7 Signs of Menopausal Skin and What to Do About Them

Are you experiencing a bout of adult acne? What about dry skin and hyperpigmentation? These could be tell-tale signs of menopausal skin. As our bodies’ largest organ, our skin is like a roadmap to what’s occurring internally, giving us clear(ish) insight into our health and well-being. That being said, we all know how much our skin loves to show our age, and menopause is no different.

From breakouts to sagging skin to hot flashes and a slew of other side effects, we talked to a top dermatologist to find out the most common signs of menopausal skin and what to do about them, ahead.

1. Adult acne

Young woman popping pimple on her cheeck

Keep up a routine to clear it up. | DragonImages/Getty Images

One of the first signs of menopausal skin is adult acne. “This is due to the shift in the balance of estrogen and testosterone,” says Dr. Debra Jaliman, board-certified dermatologist. “Breakouts are common on the chin and neck,” she adds.

To combat this, Dr. Jaliman suggests adding retinol to your skin care regimen, cleansing your complexion with a sonic cleansing system — we love the LUNA Mini 2 from FOREO ($139) — using a toner with glycolic acid, and having blotting papers on hand for days when you’re extra oily. She also recommends switching to products that control excess sebum without drying effects.

2. Sagging skin and wrinkles

Mature Woman putting cream on her face

Estrogen helps you keep your fat cells intact. | iStock.com/IvonneW

Another sign of menopausal skin? Sagging skin and wrinkles. According to Dr. Jaliman, estrogens stimulate fat deposits over the female body. However, those estrogen levels drop during menopause. “The result is a loss of supportive fat below the skin of the face, neck, hands, and arms. This allows sagging wrinkles to appear and the skin over these areas [to be] less easily compressed, as it loses its mobility,” she adds.

To combat this, Dr. Jaliman recommends using peptides to treat sagging skin on the face and neck. She also suggests radiofrequency treatments, as they “can help smooth, tighten and contour the skin.”

3. Increased transepidermal water loss and dry skin

Tensed mature woman sitting in bed

Dry skin can be a sign of menopause. | Wavebreakmedia/iStock/Getty Images

Have you noticed a decrease in your skin’s moisture levels? It could be directly related to menopause. “When estrogen levels drop during menopause, the skin gets more wrinkles and dry. And in some women, it can even be itchy,” says Dr. Jaliman.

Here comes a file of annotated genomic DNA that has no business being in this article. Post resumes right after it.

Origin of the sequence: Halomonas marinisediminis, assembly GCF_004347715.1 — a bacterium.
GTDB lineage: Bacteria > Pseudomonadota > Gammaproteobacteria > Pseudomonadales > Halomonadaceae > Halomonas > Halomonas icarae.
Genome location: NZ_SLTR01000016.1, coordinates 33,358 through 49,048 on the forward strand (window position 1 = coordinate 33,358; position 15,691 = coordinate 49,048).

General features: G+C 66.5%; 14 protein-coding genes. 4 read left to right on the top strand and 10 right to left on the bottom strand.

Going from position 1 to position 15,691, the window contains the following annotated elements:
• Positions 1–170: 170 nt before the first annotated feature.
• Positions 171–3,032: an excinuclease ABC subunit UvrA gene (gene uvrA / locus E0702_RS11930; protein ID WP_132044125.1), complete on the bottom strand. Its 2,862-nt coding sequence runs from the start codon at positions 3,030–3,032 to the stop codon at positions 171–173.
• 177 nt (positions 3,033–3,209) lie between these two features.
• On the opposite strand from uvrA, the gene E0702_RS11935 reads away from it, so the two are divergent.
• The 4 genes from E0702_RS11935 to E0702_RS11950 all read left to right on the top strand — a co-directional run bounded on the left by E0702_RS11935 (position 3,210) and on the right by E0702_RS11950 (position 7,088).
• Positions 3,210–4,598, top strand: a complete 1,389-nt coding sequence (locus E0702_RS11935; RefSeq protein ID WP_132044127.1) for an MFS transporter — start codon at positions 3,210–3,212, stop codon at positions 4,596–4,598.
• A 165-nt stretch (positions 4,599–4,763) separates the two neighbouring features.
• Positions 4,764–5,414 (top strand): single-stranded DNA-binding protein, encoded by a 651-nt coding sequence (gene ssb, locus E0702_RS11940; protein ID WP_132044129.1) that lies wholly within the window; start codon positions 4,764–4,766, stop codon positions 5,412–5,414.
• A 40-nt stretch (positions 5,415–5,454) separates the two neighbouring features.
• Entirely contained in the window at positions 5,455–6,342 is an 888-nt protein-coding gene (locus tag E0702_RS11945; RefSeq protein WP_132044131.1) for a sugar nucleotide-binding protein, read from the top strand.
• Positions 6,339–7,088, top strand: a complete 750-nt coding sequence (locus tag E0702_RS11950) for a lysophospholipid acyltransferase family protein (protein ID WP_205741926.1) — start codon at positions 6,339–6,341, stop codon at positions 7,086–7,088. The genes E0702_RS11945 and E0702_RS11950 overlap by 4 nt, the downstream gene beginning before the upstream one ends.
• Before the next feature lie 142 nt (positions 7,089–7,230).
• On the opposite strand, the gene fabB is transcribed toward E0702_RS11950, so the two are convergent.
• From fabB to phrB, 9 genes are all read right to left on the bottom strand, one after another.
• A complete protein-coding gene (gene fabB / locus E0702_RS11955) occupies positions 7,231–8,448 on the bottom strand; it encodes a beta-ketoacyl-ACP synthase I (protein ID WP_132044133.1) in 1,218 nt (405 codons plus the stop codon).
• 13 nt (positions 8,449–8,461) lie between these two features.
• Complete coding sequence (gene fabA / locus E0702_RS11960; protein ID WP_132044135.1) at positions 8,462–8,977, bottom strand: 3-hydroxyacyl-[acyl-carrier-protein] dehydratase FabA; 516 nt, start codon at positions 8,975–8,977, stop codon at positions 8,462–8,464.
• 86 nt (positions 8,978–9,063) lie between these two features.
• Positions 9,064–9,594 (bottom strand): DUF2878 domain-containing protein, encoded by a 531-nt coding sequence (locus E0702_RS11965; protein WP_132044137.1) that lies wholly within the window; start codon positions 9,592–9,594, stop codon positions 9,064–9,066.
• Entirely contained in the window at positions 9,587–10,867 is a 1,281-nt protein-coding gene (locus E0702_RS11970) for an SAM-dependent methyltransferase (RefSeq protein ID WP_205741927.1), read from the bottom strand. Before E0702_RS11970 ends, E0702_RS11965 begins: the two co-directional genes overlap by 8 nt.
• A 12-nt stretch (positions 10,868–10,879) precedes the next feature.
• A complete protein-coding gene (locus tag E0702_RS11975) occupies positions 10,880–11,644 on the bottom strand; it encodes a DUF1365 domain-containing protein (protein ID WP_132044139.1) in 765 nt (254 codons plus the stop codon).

The best way to combat this is “to help turn dry, problem skin into smoother, fresher skin,” says Dr. Jaliman. “Focus on smart fats. Essential fatty acids — like the omega-3’s found in salmon, walnuts, fortified eggs, or algae oils — help produce your skin’s oil barrier, [which is] vital in keeping skin hydrated.” She also suggests keeping skin healthy and protecting it from the sun with a broad-spectrum sunblock.

4. Hyperpigmentation and age spots

Woman cheek with liver spot

Estrogen messes with melanin production. | iStock.com/Manuel Faba Ortega

Another sign of menopausal skin? Hyperpigmentation and age spots. If you’ve noticed your skin start to look splotchy and discolored, it could be due to menopause, as “estrogens also temper with melanin production,” says Dr. Jaliman.

Her tip for treating these stubborn skin care woes? “Look for products with niacinamide to improve the pigmented skin and use [a] broad-spectrum sunscreen.”

5. Hot flashes

Beautiful mature woman sitting alone on the beach

Hot flashes will make you want to run back to the AC. | iStock.com/OcusFocus

This next one may be a bit obvious to those already going through menopause, but another sign of menopausal skin is hot flashes. According to Dr. Jaliman, hot flashes are “typically defined by a strong sense of warmth in the skin — mainly the face — followed by excessive sweating.”

The good news is, there’s a way to cool off. “Try antioxidant hydrating masks to refresh and firm the skin,” says Dr. Jaliman. “You can also carry a portable fan and consider [an] estrogen patch,” she adds.

6. Facial hair

Testosterone can cause facial hair. | Lenanet/iStock/Getty Images Plus

Another skin care woe? Facial hair. “Due to the unmasking of testosterone, some women may develop facial hair, particularly in the chin area,” says Dr. Jaliman.

Instead of plucking these pesky chin hairs away, Dr. Jaliman suggests speaking with your dermatologist for a more effective treatment, such as prescription cream, Vaniqa.

7. Appearance of oily skin

Woman oily skin

Take on oily skin with blotting paper and clay masks.| iStock.com/Phasinphoto

If you aren’t experiencing dry skin during menopause, you may be experiencing a bout of oily skin. According to Dr. Jaliman, this is because “higher levels of testosterone may prompt sebaceous glands in the skin to secrete thicker sebum, causing an oilier appearance.”

So, how do you get rid of the excess oil? Dr. Jaliman suggests trying a gentle cleanser and avoid over-washing. “Use clay masks on especially oily areas to help spot treat,” she adds.